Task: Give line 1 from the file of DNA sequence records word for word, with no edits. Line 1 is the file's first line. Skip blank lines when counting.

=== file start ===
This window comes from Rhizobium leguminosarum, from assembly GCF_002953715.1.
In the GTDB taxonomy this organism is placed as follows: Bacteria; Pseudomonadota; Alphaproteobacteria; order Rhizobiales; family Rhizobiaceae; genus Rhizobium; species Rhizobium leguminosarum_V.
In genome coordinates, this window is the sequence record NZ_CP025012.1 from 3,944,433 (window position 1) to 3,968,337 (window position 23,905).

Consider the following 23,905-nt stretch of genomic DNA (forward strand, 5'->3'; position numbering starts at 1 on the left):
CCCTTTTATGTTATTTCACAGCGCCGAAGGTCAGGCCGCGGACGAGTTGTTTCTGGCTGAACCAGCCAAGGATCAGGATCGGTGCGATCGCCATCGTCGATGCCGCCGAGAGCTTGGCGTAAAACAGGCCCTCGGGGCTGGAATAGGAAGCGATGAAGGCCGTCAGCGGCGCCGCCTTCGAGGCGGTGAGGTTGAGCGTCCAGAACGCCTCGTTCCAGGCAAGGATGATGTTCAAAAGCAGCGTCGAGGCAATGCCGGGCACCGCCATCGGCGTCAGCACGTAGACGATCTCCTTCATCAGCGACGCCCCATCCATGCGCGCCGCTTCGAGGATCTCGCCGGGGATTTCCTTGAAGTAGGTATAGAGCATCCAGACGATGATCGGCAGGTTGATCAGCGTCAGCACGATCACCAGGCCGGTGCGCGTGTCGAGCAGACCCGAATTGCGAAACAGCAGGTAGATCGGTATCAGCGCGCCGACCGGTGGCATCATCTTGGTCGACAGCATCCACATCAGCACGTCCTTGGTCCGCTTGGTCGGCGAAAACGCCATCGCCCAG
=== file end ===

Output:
This window comes from Rhizobium leguminosarum, from assembly GCF_002953715.1.